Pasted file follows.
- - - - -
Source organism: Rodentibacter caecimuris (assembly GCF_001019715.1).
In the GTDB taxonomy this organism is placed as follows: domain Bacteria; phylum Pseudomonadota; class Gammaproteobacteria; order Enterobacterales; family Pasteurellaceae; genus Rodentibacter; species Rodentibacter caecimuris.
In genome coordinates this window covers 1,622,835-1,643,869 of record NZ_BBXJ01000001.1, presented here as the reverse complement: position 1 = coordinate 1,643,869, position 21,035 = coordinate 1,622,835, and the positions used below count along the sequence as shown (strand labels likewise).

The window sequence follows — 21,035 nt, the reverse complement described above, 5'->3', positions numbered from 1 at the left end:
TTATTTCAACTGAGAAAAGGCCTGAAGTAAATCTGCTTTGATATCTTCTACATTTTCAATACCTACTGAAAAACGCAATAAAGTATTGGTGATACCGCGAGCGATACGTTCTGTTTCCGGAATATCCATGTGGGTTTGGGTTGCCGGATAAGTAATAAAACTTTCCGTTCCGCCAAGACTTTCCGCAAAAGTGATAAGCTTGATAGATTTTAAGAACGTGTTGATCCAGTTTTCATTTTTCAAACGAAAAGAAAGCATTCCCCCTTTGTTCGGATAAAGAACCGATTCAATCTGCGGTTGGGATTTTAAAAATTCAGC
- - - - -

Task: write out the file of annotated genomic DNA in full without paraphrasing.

Source organism: Rodentibacter caecimuris (assembly GCF_001019715.1).
In the GTDB taxonomy this organism is placed as follows: domain Bacteria; phylum Pseudomonadota; class Gammaproteobacteria; order Enterobacterales; family Pasteurellaceae; genus Rodentibacter; species Rodentibacter caecimuris.
In genome coordinates this window covers 1,622,835-1,643,869 of record NZ_BBXJ01000001.1, presented here as the reverse complement: position 1 = coordinate 1,643,869, position 21,035 = coordinate 1,622,835, and the positions used below count along the sequence as shown (strand labels likewise).

The window sequence follows — 21,035 nt, the reverse complement described above, 5'->3', positions numbered from 1 at the left end:
TTATTTCAACTGAGAAAAGGCCTGAAGTAAATCTGCTTTGATATCTTCTACATTTTCAATACCTACTGAAAAACGCAATAAAGTATTGGTGATACCGCGAGCGATACGTTCTGTTTCCGGAATATCCATGTGGGTTTGGGTTGCCGGATAAGTAATAAAACTTTCCGTTCCGCCAAGACTTTCCGCAAAAGTGATAAGCTTGATAGATTTTAAGAACGTGTTGATCCAGTTTTCATTTTTCAAACGAAAAGAAAGCATTCCCCCTTTGTTCGGATAAAGAACCGATTCAATCTGCGGTTGGGATTTTAAAAATTCAGC